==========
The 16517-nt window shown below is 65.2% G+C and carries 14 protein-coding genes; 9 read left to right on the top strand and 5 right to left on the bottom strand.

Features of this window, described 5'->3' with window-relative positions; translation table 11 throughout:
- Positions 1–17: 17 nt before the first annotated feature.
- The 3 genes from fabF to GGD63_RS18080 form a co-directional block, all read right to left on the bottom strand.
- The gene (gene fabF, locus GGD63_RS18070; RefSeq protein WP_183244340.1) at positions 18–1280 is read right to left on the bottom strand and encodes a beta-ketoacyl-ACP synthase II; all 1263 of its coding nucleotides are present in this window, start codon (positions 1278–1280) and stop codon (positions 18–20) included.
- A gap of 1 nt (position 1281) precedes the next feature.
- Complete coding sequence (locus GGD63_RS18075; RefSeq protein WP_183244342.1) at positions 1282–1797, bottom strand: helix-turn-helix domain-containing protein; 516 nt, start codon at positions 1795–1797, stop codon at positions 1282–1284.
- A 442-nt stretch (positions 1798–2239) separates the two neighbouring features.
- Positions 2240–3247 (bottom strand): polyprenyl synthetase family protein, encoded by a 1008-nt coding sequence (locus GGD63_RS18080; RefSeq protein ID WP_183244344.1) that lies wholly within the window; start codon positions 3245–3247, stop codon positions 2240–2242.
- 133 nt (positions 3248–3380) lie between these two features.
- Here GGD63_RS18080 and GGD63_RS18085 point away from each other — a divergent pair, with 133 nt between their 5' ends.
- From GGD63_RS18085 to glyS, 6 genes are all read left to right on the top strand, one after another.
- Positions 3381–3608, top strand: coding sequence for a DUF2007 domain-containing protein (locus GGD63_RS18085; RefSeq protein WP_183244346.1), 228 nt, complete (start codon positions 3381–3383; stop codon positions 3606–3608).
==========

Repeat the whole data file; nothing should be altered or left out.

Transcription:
The 16517-nt window shown below is 65.2% G+C and carries 14 protein-coding genes; 9 read left to right on the top strand and 5 right to left on the bottom strand.

Features of this window, described 5'->3' with window-relative positions; translation table 11 throughout:
- Positions 1–17: 17 nt before the first annotated feature.
- The 3 genes from fabF to GGD63_RS18080 form a co-directional block, all read right to left on the bottom strand.
- The gene (gene fabF, locus GGD63_RS18070; RefSeq protein WP_183244340.1) at positions 18–1280 is read right to left on the bottom strand and encodes a beta-ketoacyl-ACP synthase II; all 1263 of its coding nucleotides are present in this window, start codon (positions 1278–1280) and stop codon (positions 18–20) included.
- A gap of 1 nt (position 1281) precedes the next feature.
- Complete coding sequence (locus GGD63_RS18075; RefSeq protein WP_183244342.1) at positions 1282–1797, bottom strand: helix-turn-helix domain-containing protein; 516 nt, start codon at positions 1795–1797, stop codon at positions 1282–1284.
- A 442-nt stretch (positions 1798–2239) separates the two neighbouring features.
- Positions 2240–3247 (bottom strand): polyprenyl synthetase family protein, encoded by a 1008-nt coding sequence (locus GGD63_RS18080; RefSeq protein ID WP_183244344.1) that lies wholly within the window; start codon positions 3245–3247, stop codon positions 2240–2242.
- 133 nt (positions 3248–3380) lie between these two features.
- Here GGD63_RS18080 and GGD63_RS18085 point away from each other — a divergent pair, with 133 nt between their 5' ends.
- From GGD63_RS18085 to glyS, 6 genes are all read left to right on the top strand, one after another.
- Positions 3381–3608, top strand: coding sequence for a DUF2007 domain-containing protein (locus GGD63_RS18085; RefSeq protein WP_183244346.1), 228 nt, complete (start codon positions 3381–3383; stop codon positions 3606–3608).